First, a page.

Photo by Skip Brown.


Nicole Powell remembers the crowd cheering as she confidently stood on her partner’s shoulders, ready to be thrust into the air. She would flip backward twice, her body curled into a tight ball, before landing on her feet. She’d nailed the move, a double tuck, many times before. But this time, at an acrobatic gymnastics competition in Milwaukee in 2017, she landed on her rear end. The 13-year-old quickly regained her footing and pushed through the rest of the performance, knowing that she and her partner had lost their chance of advancing to more competitions anytime soon, if ever.

“I kept thinking: Why did this happen? ” says Nicole, now 14. “I just couldn’t believe it.”

“Acro” gymnasts like Nicole fuse acrobatics with music and dance, Cirque du Soleil style. Unlike artistic gymnasts, they do not perform on the vault, uneven bars or balance beam. They work only on the floor, with at least one partner. Nicole, who entered the sport at age 10, excelled at women’s pairs. She and her partner of three years had earned a gold medal for their age group at an international competition in Poland in 2016. They’d been building on that momentum by the time they arrived in Milwaukee the following summer, but the fall crushed them. The mistake cost them a spot on the U.S. acrobatic gymnastics team, which meant they would not be invited to compete in any international events in 2018—including the world championships, widely considered the Olympics of acrobatic gymnastics, a non-Olympic sport.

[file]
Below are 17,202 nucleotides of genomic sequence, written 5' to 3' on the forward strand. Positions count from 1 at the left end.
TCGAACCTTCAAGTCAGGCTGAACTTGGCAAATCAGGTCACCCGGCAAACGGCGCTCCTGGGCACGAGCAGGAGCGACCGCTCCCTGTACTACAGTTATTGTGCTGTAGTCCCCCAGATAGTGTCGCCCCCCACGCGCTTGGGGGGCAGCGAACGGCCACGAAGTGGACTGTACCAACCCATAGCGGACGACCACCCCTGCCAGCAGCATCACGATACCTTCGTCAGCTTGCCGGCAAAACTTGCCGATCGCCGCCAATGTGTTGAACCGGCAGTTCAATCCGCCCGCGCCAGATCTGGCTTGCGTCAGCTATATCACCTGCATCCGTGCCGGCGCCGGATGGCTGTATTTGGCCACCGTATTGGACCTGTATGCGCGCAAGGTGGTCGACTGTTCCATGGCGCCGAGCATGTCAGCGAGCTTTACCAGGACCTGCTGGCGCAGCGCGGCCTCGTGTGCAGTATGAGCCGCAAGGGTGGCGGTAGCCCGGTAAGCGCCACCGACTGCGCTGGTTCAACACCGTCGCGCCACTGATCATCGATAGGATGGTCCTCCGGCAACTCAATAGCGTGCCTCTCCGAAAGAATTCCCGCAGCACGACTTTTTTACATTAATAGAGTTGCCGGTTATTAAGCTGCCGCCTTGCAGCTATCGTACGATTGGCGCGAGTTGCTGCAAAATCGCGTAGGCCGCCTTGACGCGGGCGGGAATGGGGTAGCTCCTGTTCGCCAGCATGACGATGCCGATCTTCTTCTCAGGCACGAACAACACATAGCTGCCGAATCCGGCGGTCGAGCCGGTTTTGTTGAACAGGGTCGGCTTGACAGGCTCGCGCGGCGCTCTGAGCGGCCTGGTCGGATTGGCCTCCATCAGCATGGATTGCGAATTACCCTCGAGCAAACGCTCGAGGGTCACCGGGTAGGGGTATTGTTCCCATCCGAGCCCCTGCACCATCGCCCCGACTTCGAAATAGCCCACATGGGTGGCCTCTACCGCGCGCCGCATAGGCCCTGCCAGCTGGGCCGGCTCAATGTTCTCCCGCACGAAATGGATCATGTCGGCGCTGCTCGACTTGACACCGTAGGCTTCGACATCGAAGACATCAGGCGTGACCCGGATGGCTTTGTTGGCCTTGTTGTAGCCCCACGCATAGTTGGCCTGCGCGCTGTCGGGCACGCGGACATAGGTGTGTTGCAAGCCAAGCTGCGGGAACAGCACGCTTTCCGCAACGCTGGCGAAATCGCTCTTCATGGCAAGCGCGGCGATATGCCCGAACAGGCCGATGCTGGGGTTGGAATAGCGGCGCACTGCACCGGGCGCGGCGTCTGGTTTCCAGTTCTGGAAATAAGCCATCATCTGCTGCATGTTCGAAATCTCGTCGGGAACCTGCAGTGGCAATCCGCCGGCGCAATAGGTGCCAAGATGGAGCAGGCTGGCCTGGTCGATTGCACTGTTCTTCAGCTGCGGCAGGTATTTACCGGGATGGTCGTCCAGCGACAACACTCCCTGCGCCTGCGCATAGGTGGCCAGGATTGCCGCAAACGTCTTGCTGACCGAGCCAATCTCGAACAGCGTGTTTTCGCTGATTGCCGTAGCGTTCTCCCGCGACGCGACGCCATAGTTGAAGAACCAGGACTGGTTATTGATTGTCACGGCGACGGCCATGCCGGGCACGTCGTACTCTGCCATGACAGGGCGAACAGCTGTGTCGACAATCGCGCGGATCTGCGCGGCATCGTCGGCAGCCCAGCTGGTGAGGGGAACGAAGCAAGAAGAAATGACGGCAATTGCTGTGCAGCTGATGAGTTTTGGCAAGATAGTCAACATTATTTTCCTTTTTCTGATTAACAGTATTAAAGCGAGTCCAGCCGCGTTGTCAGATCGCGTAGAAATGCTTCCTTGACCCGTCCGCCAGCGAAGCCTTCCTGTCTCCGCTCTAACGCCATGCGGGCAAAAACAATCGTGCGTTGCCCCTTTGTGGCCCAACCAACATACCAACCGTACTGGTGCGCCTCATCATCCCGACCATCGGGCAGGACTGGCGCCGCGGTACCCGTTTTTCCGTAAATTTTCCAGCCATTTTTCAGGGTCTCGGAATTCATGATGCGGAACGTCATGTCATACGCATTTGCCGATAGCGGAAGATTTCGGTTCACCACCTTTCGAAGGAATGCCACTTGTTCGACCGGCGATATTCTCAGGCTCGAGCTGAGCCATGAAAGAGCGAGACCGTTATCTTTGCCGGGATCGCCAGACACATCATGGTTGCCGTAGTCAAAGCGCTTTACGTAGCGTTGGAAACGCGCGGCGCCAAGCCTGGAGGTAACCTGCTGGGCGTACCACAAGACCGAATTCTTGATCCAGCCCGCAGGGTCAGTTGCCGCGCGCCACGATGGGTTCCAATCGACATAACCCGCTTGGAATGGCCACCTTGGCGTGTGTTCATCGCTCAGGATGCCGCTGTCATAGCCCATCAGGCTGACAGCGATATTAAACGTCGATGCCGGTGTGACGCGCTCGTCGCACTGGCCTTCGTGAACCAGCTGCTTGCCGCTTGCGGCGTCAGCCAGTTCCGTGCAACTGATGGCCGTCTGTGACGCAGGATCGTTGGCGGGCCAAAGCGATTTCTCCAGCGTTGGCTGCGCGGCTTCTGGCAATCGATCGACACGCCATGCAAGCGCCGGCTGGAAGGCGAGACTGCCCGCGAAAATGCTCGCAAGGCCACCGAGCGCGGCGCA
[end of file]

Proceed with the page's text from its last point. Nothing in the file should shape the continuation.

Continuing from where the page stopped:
The botched performance also underscored a truth they’d been trying to ignore for some time: Nicole had physically outgrown her partner, who could no longer support Nicole’s height or weight, as often happens in the sport. Nina Kimmel, Nicole’s 34-year-old half sister and de facto manager, knew it was time for a change. She began an online search for other sports that might appeal to her sister, perhaps competitive cheerleading. She was still on her phone looking for options on day two of the Milwaukee competition as she watched a boy-girl duo (called a “mixed pair”) perform. That’s when the idea came to her. Seated next to Kimmel was her younger half brother, Shawn, who was 14 at the time. She looked at him and thought: He’ll do.


Nicole and Shawn, who teamed up in August 2017, now practice together six days a week for a total of roughly 20 hours. Photo by Skip Brown.


Nicole and Shawn noticed the sideward glances from other gymnasts the first time they practiced together at their gym in August 2017, not long after the Milwaukee competition. “Everyone was looking at me like I was crazy,” says Nicole, now a freshman at Holton-Arms School in Bethesda. Her teammates at Xtreme Acro & Cheer in Rockville recognized Shawn. He was Nicole’s brother, the guy who came to all of her competitions and chatted with them at her birthday parties. Funny and likable. But also short and scrawny, especially for a “base,” the gymnast tasked with lifting, supporting and tossing the “top” gymnast, in this case, Nicole.

“They looked at my size and they didn’t think I’d make it,” says Shawn, now 16. “Nobody thought it would last.”